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DURANGO — Worshipers at Congregation Har Shalom in Durango wished each other “shana tova,” happy new year in Hebrew, as the new year — year 5780 — began when the sun set on Sept. 29.

Rosh Hashanah, the Jewish new year, follows an ancient lunisolar calendar, that usually places the start of the new year in fall.

For Jews around the world it’s a chance to meditate on the past year, apologize for wrongs and slights directed towards friends, family, and neighbors, pray for peace, and to come together as a community.

“Rosh Hashanah provides a chance to do deep personal reflection,” said Farmington resident Laura Marshall, “it gives us a chance to reflect on how we’re living our lives with the values we hold dear.”

For some, finding a gathering in the Four Corners region to celebrate the day is a journey in itself.

MORE: Rosh Hashanah 2019: When it starts and what this Jewish celebration really means

Gill Palley and Linda Gross drive three hours on a motorcycle from Fort Defiance, Arizona, to Durango to attend Rosh Hashanah and Yom Kippur services at Congregation Har Shalom every year. They said Durango has the closest Jewish house of worship to their home in Fort Defiance.

Rosh Hashanah and the High Holy Days

Ten days after Rosh Hashanah, another important Jewish holiday, Yom Kippur, begins. The period between Rosh Hashanah and Yom Kippur is alternatively known as the High Holidays, or the High Holy Days, or the Days of Awe. Both holidays are two of the most important holidays in Judaism.  

“Rosh Hashanah connects me to my family and my culture” said Gill Palley, “this is where I feel at home.”

“When we’re here at High Holy Days, we’re here as a community,” said Lisa Smith, the Spiritual Director at Congregation Har Shalom, as she began conducting Rosh Hashanah services.

Congregation Har Shalom doesn’t have a rabbi, an ordained leader of Jewish services, but Smith’s role is parallel to that of a rabbi. Smith leads religious and ritual services with a sense of humor and an eye towards building and maintaining the sometimes far flung Jewish community in the Four Corners region.

During Rosh Hashanah services Smith leads the congregation in prayers in both Hebrew and English, and occasionally asks congregants to read various prayers and poems to the congregation.

Songs and hymns are performed by a small four-person choir, with instrumental accompaniment by an acoustic guitarist and a mandolin player.

Smith asks new congregants to introduce themselves to the congregation, and later asks all congregants to walk around and apologize to friends and family members present for possible wrongs, either real or perceived, that congregants might have done to each other throughout the previous year.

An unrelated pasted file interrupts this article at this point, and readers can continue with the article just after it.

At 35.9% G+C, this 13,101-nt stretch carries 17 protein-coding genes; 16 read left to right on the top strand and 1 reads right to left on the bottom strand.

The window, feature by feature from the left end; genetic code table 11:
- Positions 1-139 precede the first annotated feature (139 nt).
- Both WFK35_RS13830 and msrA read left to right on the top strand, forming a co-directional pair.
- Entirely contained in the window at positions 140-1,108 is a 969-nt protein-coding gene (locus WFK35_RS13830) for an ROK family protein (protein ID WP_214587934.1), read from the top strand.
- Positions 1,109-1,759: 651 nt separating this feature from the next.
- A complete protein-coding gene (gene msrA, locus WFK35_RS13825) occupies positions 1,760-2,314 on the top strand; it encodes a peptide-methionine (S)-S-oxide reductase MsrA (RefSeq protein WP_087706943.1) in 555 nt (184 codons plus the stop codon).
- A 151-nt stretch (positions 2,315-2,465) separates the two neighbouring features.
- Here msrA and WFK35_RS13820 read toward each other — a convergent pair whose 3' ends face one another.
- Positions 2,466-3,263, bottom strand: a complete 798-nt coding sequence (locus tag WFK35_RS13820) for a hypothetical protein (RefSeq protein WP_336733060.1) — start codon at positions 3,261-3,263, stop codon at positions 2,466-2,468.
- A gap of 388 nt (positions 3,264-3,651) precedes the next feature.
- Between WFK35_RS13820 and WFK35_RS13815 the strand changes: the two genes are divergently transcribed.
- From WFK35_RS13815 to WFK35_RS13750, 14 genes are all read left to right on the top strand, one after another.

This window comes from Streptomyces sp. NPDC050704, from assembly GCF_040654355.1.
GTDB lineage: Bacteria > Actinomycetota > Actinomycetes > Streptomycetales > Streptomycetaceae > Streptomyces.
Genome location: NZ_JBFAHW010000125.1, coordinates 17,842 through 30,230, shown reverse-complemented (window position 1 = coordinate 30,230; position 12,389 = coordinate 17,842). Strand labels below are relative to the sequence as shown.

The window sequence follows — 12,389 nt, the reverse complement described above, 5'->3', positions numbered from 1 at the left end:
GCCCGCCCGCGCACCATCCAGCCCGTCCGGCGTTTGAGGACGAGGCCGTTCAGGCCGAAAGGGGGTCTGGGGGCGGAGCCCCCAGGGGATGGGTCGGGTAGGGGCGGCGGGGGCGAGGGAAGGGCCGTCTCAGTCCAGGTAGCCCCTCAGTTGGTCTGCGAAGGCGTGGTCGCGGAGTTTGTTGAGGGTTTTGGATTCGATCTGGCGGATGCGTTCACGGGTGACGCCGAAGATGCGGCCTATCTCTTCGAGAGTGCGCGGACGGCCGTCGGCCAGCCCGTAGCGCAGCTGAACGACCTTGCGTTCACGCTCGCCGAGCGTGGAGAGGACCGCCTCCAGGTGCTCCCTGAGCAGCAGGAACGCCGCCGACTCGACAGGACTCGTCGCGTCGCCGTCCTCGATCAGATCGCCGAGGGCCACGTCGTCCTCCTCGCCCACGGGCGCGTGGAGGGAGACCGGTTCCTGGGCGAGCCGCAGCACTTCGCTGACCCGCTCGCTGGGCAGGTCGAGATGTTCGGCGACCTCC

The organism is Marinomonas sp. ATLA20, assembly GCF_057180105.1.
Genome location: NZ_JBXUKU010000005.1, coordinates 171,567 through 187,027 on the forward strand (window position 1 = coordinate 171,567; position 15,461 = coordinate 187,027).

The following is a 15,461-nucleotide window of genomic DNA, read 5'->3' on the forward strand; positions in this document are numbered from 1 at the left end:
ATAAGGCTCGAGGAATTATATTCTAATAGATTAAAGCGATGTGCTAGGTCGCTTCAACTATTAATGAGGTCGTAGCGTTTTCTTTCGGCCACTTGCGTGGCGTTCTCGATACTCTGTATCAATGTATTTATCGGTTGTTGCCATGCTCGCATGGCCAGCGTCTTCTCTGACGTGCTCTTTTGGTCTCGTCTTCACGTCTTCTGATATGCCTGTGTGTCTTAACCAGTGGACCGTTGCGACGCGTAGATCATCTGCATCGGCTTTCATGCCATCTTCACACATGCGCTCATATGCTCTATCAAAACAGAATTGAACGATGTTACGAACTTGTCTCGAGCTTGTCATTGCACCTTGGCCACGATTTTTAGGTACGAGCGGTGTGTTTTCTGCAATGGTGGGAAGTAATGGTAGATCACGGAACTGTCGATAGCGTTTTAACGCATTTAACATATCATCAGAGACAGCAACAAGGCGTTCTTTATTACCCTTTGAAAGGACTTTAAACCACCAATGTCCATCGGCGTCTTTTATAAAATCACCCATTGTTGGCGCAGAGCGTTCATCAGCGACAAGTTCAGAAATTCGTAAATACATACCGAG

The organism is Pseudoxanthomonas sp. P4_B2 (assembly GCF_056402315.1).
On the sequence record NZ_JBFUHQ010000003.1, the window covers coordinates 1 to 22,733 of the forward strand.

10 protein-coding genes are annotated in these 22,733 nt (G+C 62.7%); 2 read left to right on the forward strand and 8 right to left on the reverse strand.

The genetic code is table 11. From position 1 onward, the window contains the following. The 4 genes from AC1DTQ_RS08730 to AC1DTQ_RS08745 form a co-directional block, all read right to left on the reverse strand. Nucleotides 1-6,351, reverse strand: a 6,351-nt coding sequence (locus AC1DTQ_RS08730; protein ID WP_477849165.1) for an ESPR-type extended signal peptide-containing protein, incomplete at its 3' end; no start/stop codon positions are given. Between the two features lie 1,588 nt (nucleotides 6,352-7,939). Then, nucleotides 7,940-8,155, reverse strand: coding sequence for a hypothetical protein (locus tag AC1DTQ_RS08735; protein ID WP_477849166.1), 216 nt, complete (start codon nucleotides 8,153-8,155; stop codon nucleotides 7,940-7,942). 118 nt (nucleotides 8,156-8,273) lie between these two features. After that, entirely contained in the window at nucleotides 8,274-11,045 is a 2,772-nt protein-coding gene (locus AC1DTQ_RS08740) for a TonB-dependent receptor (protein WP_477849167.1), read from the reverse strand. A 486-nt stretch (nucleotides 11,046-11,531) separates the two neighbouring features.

“It’s good to be in a community,” Smith said, “because you know that you’re not alone. We know we can all do better, be better people.”

The Jewish community in the Four Corners

Aztec resident Merv Bergal was involved with creating Congregation Har Shalom in the 1990s. Before Har Shalom, Bergal said there wasn’t really any communal space for Jews to practice religious services in the area.

“Before the synagogue the community was very small,” Bergal said, using a term that refers to a Jewish house of worship, “We went from place to place, parks, houses, renting out churches for services.”

Since the Congregation bought the building they are currently in, Bergal says a Jewish community has begun to form around the space.

Once the Congregation was built, Bergal was able to not only have his son go through the first bar mitzvah service, an important coming of age ritual for both Jewish boys and girls around the age of 13, but Bergal himself became the first adult to be bar mitzvahed at Har Shalom, as he didn’t have a chance to participate in the ceremony when he was 13 years old and living in Duluth, Minnesota.

“We’re living in such divisive times, and it’s good to be in a community,” said Lisa Smith, in reference to recent incidents of antisemitic violence across the country, including the mass shooting at the Tree of Life Synagogue in Pittsburg, Pennsylvania in October of 2018. “Hatred, bigotry, or prejudice, the way you can deal with it is to teach people. To spread the love. It makes you feel like you have to be empathetic to everyone.”

The last prayer of the night concluded: “We pray for healing of our people. We pray for healing of the land, and peace for every race and nation, every child, every woman, every man.”

Before congregants left, they dipped apple slices into honey, symbolizing the hope for the beginning of a sweet new year.

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Answering some common questions around the Jewish holidays Rosh Hashanah and Yom Kippur; namely, what is Rosh Hashanah and what is Yom Kippur? Wochit

Sam Ribakoff is a visual journalist for The Daily Times. He can be reached at 505-564-4621 or email at sribakoff@daily-times.com.

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